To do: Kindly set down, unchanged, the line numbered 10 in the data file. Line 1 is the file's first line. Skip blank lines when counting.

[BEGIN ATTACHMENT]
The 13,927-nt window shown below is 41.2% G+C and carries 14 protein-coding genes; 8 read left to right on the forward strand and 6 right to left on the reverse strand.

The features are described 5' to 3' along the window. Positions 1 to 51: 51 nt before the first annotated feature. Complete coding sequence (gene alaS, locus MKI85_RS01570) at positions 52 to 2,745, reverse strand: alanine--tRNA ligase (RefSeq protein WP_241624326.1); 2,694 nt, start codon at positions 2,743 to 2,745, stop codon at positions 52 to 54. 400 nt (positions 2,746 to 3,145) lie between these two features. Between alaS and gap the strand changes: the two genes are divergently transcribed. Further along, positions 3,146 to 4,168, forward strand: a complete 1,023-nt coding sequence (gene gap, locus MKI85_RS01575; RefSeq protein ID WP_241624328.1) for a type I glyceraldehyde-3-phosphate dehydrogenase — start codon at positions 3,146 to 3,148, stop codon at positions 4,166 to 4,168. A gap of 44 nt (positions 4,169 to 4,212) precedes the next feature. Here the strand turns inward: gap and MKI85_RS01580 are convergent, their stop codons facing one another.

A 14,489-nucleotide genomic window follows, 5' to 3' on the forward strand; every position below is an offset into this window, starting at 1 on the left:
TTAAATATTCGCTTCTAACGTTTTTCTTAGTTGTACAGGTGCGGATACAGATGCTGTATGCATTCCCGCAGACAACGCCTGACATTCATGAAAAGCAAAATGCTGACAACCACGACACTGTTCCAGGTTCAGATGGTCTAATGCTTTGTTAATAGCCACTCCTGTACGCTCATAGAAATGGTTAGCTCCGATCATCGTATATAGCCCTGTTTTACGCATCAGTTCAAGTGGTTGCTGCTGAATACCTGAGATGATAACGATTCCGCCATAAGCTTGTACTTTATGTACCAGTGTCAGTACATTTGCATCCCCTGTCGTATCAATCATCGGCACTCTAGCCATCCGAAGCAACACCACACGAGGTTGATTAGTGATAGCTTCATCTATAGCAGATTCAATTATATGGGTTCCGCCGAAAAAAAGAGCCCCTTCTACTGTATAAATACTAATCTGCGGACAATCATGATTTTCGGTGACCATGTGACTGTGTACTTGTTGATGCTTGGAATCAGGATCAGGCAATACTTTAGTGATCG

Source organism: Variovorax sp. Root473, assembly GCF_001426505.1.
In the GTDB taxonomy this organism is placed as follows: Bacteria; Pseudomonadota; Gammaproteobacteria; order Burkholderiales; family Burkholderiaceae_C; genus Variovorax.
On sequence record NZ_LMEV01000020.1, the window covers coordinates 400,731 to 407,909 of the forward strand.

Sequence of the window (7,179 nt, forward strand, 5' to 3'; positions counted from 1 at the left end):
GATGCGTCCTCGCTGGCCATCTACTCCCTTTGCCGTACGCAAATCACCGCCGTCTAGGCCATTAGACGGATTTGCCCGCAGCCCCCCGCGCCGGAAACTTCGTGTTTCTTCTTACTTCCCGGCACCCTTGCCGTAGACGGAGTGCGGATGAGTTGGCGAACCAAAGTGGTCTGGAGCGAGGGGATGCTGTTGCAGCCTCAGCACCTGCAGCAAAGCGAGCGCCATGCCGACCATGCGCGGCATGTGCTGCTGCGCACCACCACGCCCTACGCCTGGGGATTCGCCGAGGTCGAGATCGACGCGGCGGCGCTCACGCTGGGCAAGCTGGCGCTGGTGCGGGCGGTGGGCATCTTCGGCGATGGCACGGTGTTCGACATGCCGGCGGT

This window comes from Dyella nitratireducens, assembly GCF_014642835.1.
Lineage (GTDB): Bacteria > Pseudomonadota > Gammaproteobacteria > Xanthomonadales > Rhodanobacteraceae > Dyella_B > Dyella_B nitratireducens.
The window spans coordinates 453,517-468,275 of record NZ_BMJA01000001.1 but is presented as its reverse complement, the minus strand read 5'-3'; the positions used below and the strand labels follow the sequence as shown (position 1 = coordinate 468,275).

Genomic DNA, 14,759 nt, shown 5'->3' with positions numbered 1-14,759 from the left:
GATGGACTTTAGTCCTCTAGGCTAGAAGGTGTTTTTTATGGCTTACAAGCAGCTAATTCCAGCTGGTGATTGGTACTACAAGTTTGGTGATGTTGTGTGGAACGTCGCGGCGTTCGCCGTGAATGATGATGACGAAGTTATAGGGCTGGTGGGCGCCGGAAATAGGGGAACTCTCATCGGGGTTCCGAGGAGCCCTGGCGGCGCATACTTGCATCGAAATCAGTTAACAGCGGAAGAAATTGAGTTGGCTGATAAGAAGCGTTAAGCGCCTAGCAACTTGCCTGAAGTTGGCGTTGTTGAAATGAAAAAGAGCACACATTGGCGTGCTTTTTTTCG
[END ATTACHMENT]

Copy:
This window comes from Dyella nitratireducens, assembly GCF_014642835.1.